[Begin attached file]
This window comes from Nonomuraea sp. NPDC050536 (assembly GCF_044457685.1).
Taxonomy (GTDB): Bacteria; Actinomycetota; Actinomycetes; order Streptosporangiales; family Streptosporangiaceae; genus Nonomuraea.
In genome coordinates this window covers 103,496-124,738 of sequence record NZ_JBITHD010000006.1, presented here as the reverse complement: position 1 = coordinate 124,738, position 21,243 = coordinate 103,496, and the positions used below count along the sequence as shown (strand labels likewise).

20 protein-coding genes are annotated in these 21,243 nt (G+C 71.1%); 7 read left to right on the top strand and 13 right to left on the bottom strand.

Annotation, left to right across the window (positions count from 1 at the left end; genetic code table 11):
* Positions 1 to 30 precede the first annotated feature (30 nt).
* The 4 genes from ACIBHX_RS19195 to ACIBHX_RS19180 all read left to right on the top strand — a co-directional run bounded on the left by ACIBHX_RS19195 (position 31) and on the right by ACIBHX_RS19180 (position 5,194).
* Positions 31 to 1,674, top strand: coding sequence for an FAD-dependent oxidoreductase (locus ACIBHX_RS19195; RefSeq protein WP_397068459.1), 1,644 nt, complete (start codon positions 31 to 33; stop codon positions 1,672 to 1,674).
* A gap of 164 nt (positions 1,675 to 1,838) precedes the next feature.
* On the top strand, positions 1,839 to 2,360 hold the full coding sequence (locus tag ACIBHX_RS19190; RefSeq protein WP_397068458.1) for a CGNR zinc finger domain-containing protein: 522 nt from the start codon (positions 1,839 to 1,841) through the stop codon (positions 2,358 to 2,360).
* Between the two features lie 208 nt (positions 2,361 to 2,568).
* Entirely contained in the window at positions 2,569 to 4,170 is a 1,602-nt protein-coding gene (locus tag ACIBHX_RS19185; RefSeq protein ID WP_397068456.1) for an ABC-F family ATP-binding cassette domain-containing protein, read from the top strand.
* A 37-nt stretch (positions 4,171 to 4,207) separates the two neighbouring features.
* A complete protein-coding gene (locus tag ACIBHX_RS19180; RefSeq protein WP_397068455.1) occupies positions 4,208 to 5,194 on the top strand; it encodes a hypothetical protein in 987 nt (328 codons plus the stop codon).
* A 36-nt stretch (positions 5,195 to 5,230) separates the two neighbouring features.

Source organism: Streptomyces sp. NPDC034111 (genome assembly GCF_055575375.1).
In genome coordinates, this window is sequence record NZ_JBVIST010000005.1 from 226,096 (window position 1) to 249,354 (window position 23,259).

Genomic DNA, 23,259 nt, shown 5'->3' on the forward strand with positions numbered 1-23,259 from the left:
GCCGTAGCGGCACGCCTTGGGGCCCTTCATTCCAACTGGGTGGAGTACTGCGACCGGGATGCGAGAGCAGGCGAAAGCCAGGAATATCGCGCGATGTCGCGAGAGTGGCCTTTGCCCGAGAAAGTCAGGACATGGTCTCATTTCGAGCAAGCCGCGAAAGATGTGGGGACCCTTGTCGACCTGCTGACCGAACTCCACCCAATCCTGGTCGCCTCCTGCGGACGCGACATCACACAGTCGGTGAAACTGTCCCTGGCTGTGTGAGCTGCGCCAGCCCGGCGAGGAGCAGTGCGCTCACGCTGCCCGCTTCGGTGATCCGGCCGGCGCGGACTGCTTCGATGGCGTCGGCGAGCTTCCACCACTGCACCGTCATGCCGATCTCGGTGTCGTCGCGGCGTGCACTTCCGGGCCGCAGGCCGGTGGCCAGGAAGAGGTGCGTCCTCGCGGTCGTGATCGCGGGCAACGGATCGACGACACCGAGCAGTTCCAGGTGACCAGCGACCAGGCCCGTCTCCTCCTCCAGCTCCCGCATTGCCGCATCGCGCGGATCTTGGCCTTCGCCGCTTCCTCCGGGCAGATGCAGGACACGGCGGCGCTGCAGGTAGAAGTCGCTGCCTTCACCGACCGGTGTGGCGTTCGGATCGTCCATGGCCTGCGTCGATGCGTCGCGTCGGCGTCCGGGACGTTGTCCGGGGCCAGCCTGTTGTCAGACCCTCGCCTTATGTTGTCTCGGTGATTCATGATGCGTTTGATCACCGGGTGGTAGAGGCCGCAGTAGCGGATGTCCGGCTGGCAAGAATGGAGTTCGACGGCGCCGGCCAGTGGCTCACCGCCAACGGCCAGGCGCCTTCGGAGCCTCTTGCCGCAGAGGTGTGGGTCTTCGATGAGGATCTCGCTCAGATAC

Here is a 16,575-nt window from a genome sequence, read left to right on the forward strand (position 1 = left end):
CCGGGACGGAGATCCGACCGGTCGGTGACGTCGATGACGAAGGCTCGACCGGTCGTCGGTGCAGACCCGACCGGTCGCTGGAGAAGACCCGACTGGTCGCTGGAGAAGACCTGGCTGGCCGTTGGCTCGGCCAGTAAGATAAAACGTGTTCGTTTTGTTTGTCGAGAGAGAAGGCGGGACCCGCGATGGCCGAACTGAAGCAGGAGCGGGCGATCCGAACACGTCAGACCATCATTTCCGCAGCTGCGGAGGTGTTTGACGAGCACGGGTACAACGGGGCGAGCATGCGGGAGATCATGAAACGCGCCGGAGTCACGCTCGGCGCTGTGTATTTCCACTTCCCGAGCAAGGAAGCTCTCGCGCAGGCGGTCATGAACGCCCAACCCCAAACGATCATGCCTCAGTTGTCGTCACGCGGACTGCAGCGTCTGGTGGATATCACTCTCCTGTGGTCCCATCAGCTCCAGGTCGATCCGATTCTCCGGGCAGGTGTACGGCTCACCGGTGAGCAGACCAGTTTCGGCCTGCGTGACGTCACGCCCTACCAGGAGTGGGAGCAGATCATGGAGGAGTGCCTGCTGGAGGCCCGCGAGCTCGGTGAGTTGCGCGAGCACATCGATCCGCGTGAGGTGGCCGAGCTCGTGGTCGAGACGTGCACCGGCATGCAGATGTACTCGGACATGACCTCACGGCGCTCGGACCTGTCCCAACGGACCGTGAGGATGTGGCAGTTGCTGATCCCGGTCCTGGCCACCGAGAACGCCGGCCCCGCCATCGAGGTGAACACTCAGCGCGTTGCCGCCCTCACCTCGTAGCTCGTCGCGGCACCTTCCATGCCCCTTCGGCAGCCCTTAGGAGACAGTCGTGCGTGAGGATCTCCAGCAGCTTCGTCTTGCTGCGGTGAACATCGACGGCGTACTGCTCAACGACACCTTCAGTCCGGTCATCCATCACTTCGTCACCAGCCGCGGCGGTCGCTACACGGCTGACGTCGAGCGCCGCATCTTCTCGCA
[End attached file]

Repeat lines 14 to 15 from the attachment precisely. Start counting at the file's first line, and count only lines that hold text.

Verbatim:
* A complete protein-coding gene (locus tag ACIBHX_RS19180; RefSeq protein WP_397068455.1) occupies positions 4,208 to 5,194 on the top strand; it encodes a hypothetical protein in 987 nt (328 codons plus the stop codon).
* A 36-nt stretch (positions 5,195 to 5,230) separates the two neighbouring features.